Mark Martz, Axiom Community of Recovery’s new Executive Director, discusses strategic planning, the future of Axiom Community of Recovery, and why he’s passionate about Arizona’s Recovery Community. Martz officially took the reins of the day-to-day management for Axiom Community of Recovery on November 28, 2022. Shannon Egan, ACR’s Project Manager, interviewed Martz on April 28, 2023 – the five-month anniversary of his first day in this new role. The following are excerpts from the interview.
What is your previous career experience?
Immediately before joining ACR, I was the Director of the Arizona Center for Tobacco Cessation at the University of Arizona for over 3.5 years. Before moving into that role, I served for 5 years in various positions with the Arizona Department of Health Services. I spent time as a policy consultant, program manager, and Office Chief, Tobacco Prevention & Cessation.
Where are you from originally?
I was born in Flagstaff, AZ, and moved to Wichita, KS, when I was young. I returned to Arizona in 2007 to pursue a doctorate in public administration and policy at ASU.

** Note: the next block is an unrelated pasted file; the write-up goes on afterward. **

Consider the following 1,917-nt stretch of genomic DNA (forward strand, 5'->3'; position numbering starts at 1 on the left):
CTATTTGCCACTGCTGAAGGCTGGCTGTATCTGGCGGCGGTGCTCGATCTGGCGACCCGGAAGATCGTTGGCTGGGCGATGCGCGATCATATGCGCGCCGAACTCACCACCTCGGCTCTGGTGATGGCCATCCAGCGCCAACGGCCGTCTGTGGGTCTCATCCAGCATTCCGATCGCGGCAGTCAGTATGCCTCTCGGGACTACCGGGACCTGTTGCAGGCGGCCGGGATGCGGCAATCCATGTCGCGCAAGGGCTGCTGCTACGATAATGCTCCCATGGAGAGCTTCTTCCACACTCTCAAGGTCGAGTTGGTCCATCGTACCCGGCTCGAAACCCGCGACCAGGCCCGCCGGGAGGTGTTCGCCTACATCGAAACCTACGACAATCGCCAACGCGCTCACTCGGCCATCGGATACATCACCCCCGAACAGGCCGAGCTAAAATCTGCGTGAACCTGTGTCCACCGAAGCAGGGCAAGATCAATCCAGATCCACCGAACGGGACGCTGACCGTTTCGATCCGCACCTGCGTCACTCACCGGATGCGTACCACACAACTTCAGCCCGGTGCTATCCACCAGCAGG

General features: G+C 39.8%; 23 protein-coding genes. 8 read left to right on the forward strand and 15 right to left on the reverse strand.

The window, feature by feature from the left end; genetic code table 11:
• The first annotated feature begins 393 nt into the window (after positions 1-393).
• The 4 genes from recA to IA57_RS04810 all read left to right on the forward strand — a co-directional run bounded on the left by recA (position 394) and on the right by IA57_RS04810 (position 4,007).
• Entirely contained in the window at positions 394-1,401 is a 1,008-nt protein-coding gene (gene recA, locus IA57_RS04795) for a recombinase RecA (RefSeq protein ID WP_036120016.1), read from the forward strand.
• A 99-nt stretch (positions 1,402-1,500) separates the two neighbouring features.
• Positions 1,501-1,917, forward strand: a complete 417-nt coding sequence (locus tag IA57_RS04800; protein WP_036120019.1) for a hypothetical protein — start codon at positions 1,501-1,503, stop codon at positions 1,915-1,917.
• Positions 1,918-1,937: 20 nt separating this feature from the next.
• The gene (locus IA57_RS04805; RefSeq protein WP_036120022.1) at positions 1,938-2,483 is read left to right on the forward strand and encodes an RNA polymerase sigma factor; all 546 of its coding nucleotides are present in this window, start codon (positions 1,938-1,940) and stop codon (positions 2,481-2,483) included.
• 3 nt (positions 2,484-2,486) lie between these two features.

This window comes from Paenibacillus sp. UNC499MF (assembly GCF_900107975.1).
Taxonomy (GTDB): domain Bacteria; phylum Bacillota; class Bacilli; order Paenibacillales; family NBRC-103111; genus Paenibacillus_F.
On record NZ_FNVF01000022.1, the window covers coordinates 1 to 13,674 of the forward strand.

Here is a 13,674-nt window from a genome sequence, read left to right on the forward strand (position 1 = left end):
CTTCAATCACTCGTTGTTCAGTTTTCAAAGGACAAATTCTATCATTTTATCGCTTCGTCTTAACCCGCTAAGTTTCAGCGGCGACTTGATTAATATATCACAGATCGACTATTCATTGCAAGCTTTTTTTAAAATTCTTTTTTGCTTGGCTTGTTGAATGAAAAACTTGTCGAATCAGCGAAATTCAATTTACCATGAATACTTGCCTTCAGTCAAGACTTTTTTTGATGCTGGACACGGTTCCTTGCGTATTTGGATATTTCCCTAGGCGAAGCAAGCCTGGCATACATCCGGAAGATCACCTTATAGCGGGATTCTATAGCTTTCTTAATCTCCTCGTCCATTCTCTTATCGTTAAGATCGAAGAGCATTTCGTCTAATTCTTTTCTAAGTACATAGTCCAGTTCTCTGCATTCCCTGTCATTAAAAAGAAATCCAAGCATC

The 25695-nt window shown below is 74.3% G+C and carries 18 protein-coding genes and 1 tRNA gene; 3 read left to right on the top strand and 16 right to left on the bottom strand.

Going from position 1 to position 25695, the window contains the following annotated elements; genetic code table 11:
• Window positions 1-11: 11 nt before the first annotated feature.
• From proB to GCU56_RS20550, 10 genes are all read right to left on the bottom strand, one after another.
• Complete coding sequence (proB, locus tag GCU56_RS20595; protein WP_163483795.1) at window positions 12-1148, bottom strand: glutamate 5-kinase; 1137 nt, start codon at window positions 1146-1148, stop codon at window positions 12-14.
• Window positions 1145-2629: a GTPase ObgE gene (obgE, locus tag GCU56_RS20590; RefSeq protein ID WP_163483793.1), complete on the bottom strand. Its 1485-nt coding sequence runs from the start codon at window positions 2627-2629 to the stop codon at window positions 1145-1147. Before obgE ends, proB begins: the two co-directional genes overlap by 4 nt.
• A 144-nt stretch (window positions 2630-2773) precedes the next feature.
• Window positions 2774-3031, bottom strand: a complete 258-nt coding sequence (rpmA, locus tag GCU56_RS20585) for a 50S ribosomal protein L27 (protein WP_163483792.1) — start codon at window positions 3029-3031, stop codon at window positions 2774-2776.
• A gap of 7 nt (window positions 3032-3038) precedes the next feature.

You’ve been on the job for five months now. What’s your impression of ACR and its mission so far?
I am very impressed! ACR’s roots are deeply connected to providing comprehensive services to the most vulnerable as they begin their road to recovery from substance use and co-occurring mental health disorders. Being able to work with the ACR Board, community partners, and ACR’s for-profit counterpart, Axiom Care, to move this most critical work forward is a real gift.
Why did you change jobs and begin working for a Recovery Community Organization?
While at the UofA, the state-funded contracts that supported the work I was leading at the Center for Tobacco Cessation were awarded to an out-of-state service provider. As a result, I lost over 95% of the money supporting me and my team, requiring us to look for new opportunities. For my next professional step, I wanted to continue my commitment to serving in the public/nonprofit space in a meaningful and impactful way. Once I connected with the CEO of Axiom Care to discuss the Executive Director position, I knew I had found the best place to continue mission-driven work to improve the health and well-being of individuals, families, and their communities of care.